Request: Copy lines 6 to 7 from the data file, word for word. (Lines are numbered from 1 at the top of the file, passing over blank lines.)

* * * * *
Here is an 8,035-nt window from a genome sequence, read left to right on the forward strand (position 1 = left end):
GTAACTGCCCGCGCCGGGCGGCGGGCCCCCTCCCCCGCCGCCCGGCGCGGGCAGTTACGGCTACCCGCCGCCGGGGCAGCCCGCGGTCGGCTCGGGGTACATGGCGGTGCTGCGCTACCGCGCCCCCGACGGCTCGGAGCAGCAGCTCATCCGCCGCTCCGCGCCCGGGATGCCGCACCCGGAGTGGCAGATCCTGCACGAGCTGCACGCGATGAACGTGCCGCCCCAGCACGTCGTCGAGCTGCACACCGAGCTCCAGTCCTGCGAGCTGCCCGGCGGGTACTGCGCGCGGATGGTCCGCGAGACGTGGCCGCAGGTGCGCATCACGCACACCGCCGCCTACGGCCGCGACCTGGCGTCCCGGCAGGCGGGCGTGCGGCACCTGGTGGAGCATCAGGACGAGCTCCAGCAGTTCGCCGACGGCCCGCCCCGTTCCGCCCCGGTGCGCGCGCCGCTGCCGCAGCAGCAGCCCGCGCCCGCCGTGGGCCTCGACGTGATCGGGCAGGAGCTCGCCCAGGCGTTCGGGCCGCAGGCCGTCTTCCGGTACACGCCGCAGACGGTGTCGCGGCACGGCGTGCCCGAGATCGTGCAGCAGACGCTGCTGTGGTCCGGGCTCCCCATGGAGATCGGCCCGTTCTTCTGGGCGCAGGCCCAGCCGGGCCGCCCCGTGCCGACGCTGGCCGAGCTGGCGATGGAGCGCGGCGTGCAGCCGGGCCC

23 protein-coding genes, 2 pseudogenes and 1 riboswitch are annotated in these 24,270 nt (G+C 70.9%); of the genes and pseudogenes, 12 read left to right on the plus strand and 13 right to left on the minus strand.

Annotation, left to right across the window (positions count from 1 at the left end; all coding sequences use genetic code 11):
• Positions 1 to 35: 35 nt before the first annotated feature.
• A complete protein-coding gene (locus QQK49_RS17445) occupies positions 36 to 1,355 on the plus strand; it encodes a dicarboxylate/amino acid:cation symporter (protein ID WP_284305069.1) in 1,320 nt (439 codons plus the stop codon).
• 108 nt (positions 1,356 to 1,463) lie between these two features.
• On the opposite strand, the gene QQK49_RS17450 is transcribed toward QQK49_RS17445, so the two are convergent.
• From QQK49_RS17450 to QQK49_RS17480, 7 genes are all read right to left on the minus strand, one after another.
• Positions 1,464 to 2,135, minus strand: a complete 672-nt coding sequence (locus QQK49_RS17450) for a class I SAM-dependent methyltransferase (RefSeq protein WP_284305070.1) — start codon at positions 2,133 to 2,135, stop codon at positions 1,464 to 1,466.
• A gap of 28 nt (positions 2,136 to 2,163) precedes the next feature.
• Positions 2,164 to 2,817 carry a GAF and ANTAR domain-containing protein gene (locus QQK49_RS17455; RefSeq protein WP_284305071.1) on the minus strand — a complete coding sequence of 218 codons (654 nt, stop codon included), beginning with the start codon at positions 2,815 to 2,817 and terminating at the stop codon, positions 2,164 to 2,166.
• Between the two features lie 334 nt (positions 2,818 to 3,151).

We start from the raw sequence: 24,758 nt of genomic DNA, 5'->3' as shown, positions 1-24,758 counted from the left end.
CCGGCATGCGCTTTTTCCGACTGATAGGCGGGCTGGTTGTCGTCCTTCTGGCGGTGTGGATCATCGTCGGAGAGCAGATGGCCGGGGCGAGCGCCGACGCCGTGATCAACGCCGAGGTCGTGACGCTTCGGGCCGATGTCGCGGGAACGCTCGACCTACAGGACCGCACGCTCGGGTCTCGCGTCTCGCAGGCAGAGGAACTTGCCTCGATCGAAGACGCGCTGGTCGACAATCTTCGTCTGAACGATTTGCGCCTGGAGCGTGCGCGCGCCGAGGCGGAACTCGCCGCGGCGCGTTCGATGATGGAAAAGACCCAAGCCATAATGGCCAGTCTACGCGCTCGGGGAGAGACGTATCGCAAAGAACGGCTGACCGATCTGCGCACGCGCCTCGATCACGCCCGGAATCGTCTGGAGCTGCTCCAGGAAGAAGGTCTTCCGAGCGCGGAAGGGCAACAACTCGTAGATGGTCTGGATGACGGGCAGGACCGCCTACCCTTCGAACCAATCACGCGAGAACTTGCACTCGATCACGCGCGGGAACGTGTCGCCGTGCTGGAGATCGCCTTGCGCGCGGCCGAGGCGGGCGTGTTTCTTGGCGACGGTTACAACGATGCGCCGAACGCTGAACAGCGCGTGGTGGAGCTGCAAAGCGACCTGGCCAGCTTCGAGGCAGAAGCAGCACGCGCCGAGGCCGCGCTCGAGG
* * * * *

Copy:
• A complete protein-coding gene (locus QQK49_RS17445) occupies positions 36 to 1,355 on the plus strand; it encodes a dicarboxylate/amino acid:cation symporter (protein ID WP_284305069.1) in 1,320 nt (439 codons plus the stop codon).
• 108 nt (positions 1,356 to 1,463) lie between these two features.